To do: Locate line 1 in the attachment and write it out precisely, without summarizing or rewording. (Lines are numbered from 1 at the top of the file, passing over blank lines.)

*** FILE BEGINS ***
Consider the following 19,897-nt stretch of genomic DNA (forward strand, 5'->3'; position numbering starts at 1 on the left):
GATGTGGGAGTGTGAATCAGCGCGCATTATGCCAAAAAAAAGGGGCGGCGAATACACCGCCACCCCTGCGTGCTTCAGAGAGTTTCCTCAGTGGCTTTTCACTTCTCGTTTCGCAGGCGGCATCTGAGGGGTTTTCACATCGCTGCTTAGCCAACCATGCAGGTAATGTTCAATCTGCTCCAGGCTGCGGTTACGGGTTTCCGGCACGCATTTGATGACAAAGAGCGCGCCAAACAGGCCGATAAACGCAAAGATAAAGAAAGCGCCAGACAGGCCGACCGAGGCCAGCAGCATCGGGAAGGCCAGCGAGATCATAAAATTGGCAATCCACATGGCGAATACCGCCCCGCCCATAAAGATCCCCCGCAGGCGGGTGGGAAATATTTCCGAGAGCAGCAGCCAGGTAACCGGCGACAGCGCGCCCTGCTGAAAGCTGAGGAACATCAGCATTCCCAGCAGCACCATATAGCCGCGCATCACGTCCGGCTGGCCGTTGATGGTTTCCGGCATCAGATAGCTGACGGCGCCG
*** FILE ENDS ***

Consider the following 19,897-nt stretch of genomic DNA (forward strand, 5'->3'; position numbering starts at 1 on the left):